If you want to soar high like a condor, you have got to have your feet planted firmly on the ground. That is what the Peruvians say and the words that Alisa Miniotaitė, PhD and expert in management and leadership, lives by. The founder of ALISA MANAGEMENT LABORATORY, a company operating in the Baltic states, admits that the organisation grows together with its leader, and human resources are becoming one of the burning organisational issues these days; and that is why leadership investigators hurry to the rescue of management practitioners: how can we reveal and engage every individual, turning them into an active team player?
WHAT ARE THE PREVALENT LEADERSHIP TRENDS ON THE GLOBAL SCALE?
Leadership has never been as horizontal as it is today. That’s right – horizontal, engaging leadership is currently all the rage. Distributed and shared leadership, when the leader shares the leadership and responsibility with the others, is becoming a prevalent trend in the world. How can I share leadership across all stages as a manager and a leader: is it through delegation, engaging members into solving problems, generating ideas, formulating goals? This is considered to be the most progressive type of leadership today. Because it grows followers, it grows employees. Essentially, we all want to be engaged, create sense, and do something meaningful.
Another popular branch of leadership is authentic leadership. That is leadership based on self-knowledge and behaviour that knowledge determines. It means being yourself. The big idea is that every leader must know themselves very well and be authentic in interacting with the followers. An authentic leader knows their emotions, strengths and weaknesses, values, and priorities, and can be predictable. This leader–follower relationship builds trust, the follower feels safe.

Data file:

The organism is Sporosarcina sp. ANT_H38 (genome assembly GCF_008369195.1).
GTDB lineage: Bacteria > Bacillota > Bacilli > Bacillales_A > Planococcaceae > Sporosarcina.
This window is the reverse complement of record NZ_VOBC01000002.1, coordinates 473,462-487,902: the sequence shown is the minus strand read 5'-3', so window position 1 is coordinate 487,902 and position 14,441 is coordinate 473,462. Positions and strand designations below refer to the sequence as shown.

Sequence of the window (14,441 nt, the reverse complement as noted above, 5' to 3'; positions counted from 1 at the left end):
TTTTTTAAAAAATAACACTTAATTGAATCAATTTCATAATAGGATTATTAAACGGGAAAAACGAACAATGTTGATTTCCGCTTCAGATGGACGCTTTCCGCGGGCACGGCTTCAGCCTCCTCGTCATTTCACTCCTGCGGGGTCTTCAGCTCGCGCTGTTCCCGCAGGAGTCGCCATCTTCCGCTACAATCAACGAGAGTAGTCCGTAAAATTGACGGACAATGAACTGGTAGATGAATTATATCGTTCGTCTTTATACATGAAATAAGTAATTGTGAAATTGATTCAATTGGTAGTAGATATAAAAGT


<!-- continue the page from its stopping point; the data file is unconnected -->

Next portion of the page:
Another broadly recognised school of leadership is servant leadership. In this case, the leader also acts like the moderator of change. These are the youngest types of leadership today.
ARE EMPLOYEES PREPARED TO SHARE LEADERSHIP WITH THEIR SUPERVISOR?
The success of shared leadership within the organisation is down to three factors. First, it is the level of maturity of the leader: how much do I want and am prepared to share my leadership? In management training, managers sometimes say: ‘no, I am not sharing because those young sharks will carry me away quickly’. Second: how much are the followers or employees prepared to take on the leader’s role? And the third factor is the maturity, or culture, of the organisation, which means the depth of the tradition to share leadership within the organisation.
If an employee has never stopped to think, has never assumed and never wanted to assume the leader’s role, they might find it difficult to take it on when the leader starts sharing it. Shared leadership works best when you first engage your employees in a discussion of how can leadership be shared in the organisation. Managers sometimes ask me: ‘what is best for employees?’ We often forget that it is the employees that we should ask what is best for them.
HOW ARE GLOBAL GEOGRAPHICAL, DEMOGRAPHICAL, POLITICAL CHANGES DRIVING CHANGE IN LEADERS?